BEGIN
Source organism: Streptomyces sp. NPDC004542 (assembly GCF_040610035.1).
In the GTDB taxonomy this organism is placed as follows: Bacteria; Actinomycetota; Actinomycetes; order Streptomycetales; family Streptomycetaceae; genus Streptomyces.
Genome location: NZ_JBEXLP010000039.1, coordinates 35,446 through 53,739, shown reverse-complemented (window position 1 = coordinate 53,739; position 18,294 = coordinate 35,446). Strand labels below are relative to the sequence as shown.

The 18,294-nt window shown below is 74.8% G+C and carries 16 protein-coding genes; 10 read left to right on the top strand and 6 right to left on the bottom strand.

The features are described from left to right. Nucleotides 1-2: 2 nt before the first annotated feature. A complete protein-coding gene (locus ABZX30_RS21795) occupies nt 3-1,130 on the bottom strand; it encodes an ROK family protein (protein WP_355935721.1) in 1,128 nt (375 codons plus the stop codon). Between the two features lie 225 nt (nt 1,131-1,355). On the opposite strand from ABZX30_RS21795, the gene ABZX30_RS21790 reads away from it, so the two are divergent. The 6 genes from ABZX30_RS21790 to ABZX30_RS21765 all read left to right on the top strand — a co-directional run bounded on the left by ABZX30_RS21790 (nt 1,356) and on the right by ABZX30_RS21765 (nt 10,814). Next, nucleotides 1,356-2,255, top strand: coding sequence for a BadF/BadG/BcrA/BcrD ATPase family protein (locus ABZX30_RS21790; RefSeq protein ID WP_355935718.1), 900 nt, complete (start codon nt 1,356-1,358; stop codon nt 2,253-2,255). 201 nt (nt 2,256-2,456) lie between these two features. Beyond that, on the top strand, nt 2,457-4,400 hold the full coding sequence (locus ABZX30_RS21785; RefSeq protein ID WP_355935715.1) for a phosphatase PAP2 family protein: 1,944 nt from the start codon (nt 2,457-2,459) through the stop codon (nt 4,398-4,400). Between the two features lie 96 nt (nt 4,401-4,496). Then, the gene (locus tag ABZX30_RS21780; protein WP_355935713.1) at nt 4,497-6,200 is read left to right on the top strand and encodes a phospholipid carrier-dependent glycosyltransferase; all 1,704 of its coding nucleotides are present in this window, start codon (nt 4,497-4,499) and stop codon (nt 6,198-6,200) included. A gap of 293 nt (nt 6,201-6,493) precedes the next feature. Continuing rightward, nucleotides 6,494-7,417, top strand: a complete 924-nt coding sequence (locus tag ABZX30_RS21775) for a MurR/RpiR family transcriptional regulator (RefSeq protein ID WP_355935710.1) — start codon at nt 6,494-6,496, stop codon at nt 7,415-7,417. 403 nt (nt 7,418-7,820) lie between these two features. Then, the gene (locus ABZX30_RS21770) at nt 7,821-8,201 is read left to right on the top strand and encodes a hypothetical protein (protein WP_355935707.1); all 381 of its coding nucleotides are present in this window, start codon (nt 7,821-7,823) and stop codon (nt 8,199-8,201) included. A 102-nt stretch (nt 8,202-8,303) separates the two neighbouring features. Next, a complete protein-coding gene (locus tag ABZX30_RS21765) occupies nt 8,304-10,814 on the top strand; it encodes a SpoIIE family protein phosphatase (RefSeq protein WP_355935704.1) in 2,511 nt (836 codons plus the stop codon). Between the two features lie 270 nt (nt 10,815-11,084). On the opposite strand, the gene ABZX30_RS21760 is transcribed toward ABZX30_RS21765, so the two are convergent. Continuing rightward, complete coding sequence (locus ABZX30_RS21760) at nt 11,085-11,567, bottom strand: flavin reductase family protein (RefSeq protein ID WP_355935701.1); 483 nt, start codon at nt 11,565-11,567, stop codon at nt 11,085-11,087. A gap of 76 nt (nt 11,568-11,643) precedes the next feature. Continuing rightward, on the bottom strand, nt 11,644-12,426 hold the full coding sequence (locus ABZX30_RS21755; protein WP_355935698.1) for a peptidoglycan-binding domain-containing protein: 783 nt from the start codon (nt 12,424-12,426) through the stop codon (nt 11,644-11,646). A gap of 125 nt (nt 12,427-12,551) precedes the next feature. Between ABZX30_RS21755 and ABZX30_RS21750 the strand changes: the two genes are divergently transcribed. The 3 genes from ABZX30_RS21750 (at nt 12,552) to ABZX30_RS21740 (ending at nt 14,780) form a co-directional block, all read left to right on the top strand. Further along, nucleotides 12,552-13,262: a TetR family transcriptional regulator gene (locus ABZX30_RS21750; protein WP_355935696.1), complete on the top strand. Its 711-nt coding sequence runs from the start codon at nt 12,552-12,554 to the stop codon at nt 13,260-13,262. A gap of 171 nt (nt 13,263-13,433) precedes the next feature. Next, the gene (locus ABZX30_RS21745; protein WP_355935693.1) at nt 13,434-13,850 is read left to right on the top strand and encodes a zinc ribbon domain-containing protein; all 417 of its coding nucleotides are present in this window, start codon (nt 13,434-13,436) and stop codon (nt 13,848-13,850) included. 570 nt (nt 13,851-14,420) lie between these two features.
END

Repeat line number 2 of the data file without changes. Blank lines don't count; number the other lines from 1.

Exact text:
In the GTDB taxonomy this organism is placed as follows: Bacteria; Actinomycetota; Actinomycetes; order Streptomycetales; family Streptomycetaceae; genus Streptomyces.